An important hands-on activity in science courses is the use of laboratory software. Frequently the laboratory activities are restricted to walkthroughs of demonstration experiments. Demonstration experiments differ from authentic experiments in that 1) the research question is unclear, 2) knowledge of background literature is weak, 3) the students are only passive participants, 4) data is collected from only a few subjects, and 5) data is not analyzed. By contrast, in authentic experiments, 1) the researcher is clear on the research question, 2) the review of background literature is conducted first, 3) students are active experimenters, 4) data is collected from many subjects, and 5) the data collected is actually analyzed. Researchers in science education (e.g., Lehrer, Schauble, & Petrosino, 2000; Chinn & Malhotra, 2000) have recently argued that the demonstration experiments present a very strange and biased view of science to the students, and that students would develop a better understanding of science and the scientific process if they were given authentic experimentation experiences rather than demonstration experiments.
In cognitive psychology research methods classes, there has been little opportunity for authentic experimentation. Until recently, students were restricted to either paper and pencil tasks or very minor variations of canned experiments on the computer. Since most of modern cognitive psychology experiments are computer-based, this proves to be a very severe restriction. Only a few students with very strong computer skills or many, many hours of free time were able to develop more sophisticated experiments. Thus, instructors typically opted for one of two solutions: having students do demonstration experiments on the computer, and/or having students do some approximation of an experiment without the use of the computer. However, both are a poor substitute for authentic experimentation: the students learn little about experimentation from the former, and are highly frustrated by the limitations of the latter.
The existence of modern experiment design and analysis software presents an opportunity for cognitive psychology students to engage in more authentic experimentation. For experimental design, we now have E-Prime and Psyscope. For analysis, we have some analysis utilities in E-Prime and easy to use statistical/analysis packages like Excel, DataDesk, and Statview. This modern software is both easier to learn and easier to use, making it possible for students to design, run, and analyze a real experiment. Or so one would hope.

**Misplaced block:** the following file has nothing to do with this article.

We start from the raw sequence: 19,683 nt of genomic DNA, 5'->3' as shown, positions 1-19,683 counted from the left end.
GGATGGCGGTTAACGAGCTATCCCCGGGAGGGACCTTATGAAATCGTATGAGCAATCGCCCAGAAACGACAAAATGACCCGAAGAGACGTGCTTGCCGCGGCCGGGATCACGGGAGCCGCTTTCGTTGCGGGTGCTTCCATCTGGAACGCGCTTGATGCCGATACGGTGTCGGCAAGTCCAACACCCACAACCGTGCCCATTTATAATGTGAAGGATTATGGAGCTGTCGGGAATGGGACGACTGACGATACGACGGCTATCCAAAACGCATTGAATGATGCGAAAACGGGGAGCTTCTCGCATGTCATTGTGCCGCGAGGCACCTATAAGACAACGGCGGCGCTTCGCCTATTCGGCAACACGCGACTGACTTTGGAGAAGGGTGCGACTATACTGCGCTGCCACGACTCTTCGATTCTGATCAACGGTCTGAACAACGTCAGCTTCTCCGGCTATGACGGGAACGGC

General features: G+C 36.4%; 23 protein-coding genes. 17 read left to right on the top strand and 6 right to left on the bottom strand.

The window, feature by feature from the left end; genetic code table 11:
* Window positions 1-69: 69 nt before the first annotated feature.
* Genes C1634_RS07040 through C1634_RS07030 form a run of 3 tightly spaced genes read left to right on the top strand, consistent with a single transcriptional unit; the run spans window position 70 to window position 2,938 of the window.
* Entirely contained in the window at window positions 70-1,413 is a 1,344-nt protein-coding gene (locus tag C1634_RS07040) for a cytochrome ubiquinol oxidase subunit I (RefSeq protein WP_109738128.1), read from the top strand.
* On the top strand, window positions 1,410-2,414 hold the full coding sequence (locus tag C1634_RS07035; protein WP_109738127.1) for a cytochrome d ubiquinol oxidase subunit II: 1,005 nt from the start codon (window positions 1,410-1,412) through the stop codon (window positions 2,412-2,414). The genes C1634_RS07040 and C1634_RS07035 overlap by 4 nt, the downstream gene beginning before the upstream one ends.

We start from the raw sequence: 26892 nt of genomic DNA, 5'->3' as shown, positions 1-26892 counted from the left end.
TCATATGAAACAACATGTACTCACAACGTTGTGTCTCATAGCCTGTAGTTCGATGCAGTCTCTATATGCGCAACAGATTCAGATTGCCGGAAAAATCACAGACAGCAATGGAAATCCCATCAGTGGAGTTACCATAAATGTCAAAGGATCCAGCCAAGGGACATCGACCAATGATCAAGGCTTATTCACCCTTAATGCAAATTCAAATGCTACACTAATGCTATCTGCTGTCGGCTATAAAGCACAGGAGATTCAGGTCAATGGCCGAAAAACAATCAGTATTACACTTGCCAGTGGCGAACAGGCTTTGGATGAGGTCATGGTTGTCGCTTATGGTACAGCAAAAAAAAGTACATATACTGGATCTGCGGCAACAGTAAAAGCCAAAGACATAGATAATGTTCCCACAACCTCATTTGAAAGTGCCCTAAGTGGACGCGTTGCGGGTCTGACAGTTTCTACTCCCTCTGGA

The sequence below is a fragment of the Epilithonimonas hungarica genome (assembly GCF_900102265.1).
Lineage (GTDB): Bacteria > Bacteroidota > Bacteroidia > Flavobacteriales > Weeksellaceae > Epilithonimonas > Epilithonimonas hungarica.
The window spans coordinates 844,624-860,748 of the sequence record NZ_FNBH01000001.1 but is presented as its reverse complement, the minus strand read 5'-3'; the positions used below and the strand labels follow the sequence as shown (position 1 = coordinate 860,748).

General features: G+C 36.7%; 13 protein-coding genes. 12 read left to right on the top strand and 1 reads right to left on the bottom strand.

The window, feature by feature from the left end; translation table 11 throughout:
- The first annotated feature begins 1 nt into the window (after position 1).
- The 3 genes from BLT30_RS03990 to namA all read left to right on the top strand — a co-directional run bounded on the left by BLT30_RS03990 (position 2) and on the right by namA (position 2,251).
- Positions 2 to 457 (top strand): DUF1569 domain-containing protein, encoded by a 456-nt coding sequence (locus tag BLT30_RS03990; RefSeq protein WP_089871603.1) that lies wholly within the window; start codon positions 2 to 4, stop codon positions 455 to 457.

In previous research, I ran a study in which students in a research methods class were assigned to one of two conditions: 1) a previously existing lab curriculum based on demonstration experiments and a non-computer research project; or 2) a new curriculum in which students learned E-Prime and Statview, were walked through the design and analysis of two full experiments, and then conducted their own research project (on the computer or not, as they chose).
The students in the revised curriculum were able to learn to use the software and designed more sophisticated experiments that were more likely to work (since they could control the situation and measure the subject behavior more accurately). The students also felt that they had a better understanding of the research process and felt that the classroom exercises more adequately prepared them for their end of semester project.
This site describes the details of the new curriculum, showing how one can fit the learning of E-Prime and Statview into a one-semester research methods lab class along with the various other instructional goals one has for such a course (e.g., learning to write APA research papers, learning experimental design issues, etc.). This will include a presentation of problems that arose and solutions that were developed.
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